ABSTRACT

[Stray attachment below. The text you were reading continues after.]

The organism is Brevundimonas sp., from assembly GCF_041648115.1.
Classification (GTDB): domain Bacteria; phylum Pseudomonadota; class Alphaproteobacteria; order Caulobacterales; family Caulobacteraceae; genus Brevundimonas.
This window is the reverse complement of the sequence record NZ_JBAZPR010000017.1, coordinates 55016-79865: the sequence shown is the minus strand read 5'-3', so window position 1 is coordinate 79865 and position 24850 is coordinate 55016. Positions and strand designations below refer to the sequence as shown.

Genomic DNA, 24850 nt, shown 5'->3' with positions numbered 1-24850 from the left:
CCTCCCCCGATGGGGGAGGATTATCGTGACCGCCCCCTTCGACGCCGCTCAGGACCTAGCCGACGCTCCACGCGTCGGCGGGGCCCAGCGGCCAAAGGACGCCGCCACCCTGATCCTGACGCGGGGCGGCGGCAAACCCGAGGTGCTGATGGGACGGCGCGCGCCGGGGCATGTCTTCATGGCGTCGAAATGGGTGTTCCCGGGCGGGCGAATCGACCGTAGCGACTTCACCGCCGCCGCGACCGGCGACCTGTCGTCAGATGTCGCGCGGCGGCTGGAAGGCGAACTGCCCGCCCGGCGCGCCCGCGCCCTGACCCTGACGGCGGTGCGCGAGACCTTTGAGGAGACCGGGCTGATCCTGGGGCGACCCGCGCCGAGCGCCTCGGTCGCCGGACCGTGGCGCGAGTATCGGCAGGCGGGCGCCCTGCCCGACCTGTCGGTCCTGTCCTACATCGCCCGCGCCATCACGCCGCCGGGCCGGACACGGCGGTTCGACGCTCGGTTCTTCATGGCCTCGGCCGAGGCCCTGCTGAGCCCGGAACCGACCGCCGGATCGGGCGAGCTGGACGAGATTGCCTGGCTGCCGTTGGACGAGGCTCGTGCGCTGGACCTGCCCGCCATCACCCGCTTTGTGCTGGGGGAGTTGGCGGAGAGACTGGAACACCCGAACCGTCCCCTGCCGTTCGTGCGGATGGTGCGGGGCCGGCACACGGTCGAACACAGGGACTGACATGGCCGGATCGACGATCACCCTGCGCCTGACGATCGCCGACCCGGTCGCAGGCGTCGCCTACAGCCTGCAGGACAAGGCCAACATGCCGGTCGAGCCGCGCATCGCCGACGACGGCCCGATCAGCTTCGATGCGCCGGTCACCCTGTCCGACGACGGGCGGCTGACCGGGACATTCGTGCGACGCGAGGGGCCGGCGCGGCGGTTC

As noted in the Introduction, the purpose of this textbook is to provide “a multidisciplinary and comparative introduction to the emerging world of the Pacific,” presenting the Pacific Basin as a coherent unit of study and aiming to bring together area studies with traditional subject-based disciplines. While remaining committed to a structured comparison, this chapter, which analyzes urbanization patterns across the Pacific Basin, begins by re-blurring the analytical distinction between areas and themes— as my key units of analysis, namely cities, are of course both places and subjects. In fact, the interdisciplinary academic field of critical urban studies not only draws from both place-based area studies and disciplines such as sociology and geography, but also from applied fields such as planning, design, and (landscape) architecture.